DANA WHITE HAD FRONT-ROW SEAT FOR VEGAS SPORTS EXPLOSION
Dana White sometimes speaks in code when describing Las Vegas. “This is a town with some serious FOMO,” says the president of the hugely successful Ultimate Fighting Championship. “You know what FOMO is?”
“It means, Fear Of Missing Out,” White says. “The FOMO in this town is through the roof.”
White originally inspired the fear of missing out with his organization’s events, which exploded soon after he took over as president and Lorenzo and Frank Fertitta III took over the organization in 2001. The Vegas Golden Knights have become the city’s can’t-miss sports entity, and the Raiders are already sensing acute FOMO, too.
“If you didn’t jump into the whole Golden Knights thing at the start, you couldn’t get a ticket by the time they made the playoffs,” White says.” People are saying, ‘I’m not going to let that happen to me when the Raiders come.’ ”
White’s company bought a VIP suite at Raiders Stadium when they originally were offered, spending $6 million for a 15-year lease. The boxes are now sold out, and they went at far higher prices later. “I could make millions if I sold mine now,” says White.
White watches the sports explosion, which also includes the first year of the WNBA’s Las Vegas Aces at Mandalay Bay Events Center, from a unique perch. He’s a fan, of course — one who was shown on the video screen shouting, “Make some noise!” to rev up Golden Knights fans at T-Mobile Arena. But as a longtime sports executive, he sees parallels between the UFC’s early success and what followed.
“The Golden Knights are much like the UFC in the sense that, when the UFC started in Las Vegas, there were not a lot of believers,” White says. “A hockey team in Vegas? Come on. It’s not a sports town. People won’t show up for it.’ But the UFC was the city’s original sports team, and we heard a lot of that, too.”
As White elaborates, the UFC had a three-person office — including him, at the top — when it began operating in Las Vegas in 2001.
“Early on, it was hard to get good talent to move to Las Vegas,” he says. “We built a huge facility, but all the production guys and sales guys, all wanted to be in L.A. and New York. …The landscape has changed. Now everyone wants to come to Las Vegas.”
The new UFC corporate headquarters is evidence of the company’s evolution.
The state-of-the-art complex, between Jones and Rainbow boulevards, houses all of the company’s offices and training facilities. A multimillion dollar, 30,000-square-foot Performance Institute is outfitted with a boxing ring and mixed-martial arts cage for sparring and training sessions, an indoor and outdoor track for endurance work, and the latest tools for rehabilitation.
The UFC is also the anchor tenant in another palatial Vegas venue, T-Mobile Arena. In March 2017, venue operators AEG and MGM Resorts International signed the fight company in an exclusive Las Vegas arena partnership. The UFC is to hold four fight cards per year at T-Mobile and present promotional signage in and around the arena, year-round.
Construction on the headquarters began while the UFC was still owned by Station Casino co-owners Lorenzo and Frank Fertitta III. In July 2016, the brothers sold to Hollywood investment company WME-IMG for $4 billion in what Forbes magazine said was “considered the largest transaction in professional sports history.” The Fertittas paid $2 million when they bought the company in 2001. White has remained in charge of the UFC’s day-to-day operations.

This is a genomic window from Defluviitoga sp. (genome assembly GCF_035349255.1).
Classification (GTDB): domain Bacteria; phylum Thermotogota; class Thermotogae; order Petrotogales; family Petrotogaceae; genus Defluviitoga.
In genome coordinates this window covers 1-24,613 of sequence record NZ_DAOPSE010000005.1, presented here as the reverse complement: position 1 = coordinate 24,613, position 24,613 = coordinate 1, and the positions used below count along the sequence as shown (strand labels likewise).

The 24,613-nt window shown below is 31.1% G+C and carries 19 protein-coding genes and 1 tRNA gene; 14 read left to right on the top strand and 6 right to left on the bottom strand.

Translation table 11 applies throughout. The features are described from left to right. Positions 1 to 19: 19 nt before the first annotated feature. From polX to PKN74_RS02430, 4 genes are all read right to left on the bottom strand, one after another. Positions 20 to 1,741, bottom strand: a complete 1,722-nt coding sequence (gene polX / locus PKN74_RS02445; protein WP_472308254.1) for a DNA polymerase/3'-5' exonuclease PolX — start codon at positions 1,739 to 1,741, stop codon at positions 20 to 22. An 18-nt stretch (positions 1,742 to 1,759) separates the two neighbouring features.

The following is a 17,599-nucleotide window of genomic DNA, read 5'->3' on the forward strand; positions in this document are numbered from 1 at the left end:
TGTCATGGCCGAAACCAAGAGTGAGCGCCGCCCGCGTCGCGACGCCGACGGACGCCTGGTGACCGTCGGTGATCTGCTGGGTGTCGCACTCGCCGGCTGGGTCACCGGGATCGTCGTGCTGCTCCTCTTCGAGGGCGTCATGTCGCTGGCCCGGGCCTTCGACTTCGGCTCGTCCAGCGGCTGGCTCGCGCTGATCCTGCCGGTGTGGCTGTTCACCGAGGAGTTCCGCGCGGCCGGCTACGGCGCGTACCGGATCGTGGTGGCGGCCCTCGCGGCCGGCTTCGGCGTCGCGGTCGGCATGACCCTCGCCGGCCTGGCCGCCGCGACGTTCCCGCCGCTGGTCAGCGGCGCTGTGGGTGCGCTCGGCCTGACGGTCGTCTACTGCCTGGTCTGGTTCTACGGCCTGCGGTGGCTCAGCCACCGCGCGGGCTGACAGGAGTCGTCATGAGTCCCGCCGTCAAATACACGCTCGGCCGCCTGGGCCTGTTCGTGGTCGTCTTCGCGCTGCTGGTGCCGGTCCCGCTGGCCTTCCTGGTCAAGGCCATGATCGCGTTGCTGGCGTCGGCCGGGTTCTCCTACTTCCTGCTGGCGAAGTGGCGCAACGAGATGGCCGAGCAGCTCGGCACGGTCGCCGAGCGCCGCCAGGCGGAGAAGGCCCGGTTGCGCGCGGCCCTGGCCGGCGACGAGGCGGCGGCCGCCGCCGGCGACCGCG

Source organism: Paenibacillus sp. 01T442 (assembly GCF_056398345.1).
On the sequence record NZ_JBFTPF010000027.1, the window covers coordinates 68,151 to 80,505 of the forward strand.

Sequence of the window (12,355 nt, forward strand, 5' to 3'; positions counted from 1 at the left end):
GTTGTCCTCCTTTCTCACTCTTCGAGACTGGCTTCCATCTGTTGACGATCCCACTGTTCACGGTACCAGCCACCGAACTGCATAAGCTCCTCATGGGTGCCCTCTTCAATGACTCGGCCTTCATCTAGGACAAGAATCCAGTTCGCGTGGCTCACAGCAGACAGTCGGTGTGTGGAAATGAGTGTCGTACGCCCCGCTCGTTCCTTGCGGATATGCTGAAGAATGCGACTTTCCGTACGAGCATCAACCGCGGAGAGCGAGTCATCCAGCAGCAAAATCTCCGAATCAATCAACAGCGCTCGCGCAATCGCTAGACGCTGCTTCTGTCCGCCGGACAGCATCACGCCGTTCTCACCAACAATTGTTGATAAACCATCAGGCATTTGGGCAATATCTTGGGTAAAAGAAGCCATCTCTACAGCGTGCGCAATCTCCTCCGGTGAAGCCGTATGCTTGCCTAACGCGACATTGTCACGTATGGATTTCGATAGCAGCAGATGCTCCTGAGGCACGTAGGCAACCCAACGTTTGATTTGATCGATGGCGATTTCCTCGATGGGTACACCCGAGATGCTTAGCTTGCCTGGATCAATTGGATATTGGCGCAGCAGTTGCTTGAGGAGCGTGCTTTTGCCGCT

UFC also has signed a five-year agreement with ESPN (to take effect in January) for the network to air 42 live events per year across ESPN and ESPN Plus.
ESPN, a company that originally was reluctant to cover UFC, is now spending $1.5 billion to replace Fox Sports as the company’s exclusive digital and linear distributor of UFC events in the U.S.
“The deal with ESPN will take the sport to the next level,” White says. “We’re becoming a global brand, and we’re able to deliver the sport to different countries — Russia, China and Brazil. We’re going to different countries to put on the biggest fights in the world.”
The UFC’s first fight card is set for Moscow on Sept. 15. The next weekend, the company hosts a UFC Fight Night card in San Paulo, Brazil. Its debut in mainland China, in Shanghai, was last November.
The UFC is not the first combat sports organization to be headquartered in Las Vegas, of course. Legendary promoter Bob Arum’s Top Rank Boxing has been headquartered in the city since the early 1970s. But UFC is run more like a league, in full control of the events it promotes and stages. The organization ensures that the top fighters meet each other in a timely manner. The UFC title-fight schedule is organized in the same way the NFL and NHL align their teams for ongoing competitive balance.
“We make sure that the best fight the best,” White says. “We’re not as fragmented and as broken as boxing is. We keep our events in competitive alignment, absolutely.”
White recalls when he was a kid, many top entertainment acts did not want to perform in Las Vegas. “In the ‘80s, the town had a reputation as the place you played if you were washed up,” he says.
Now, White says, “All the biggest acts come to Vegas. The UFC is here, the Golden Knights are here, the Raiders are coming. The Aces might lead to an NBA team someday. We’ve transformed into a real community.”
And if you think the city has FOMO now, just wait a few years.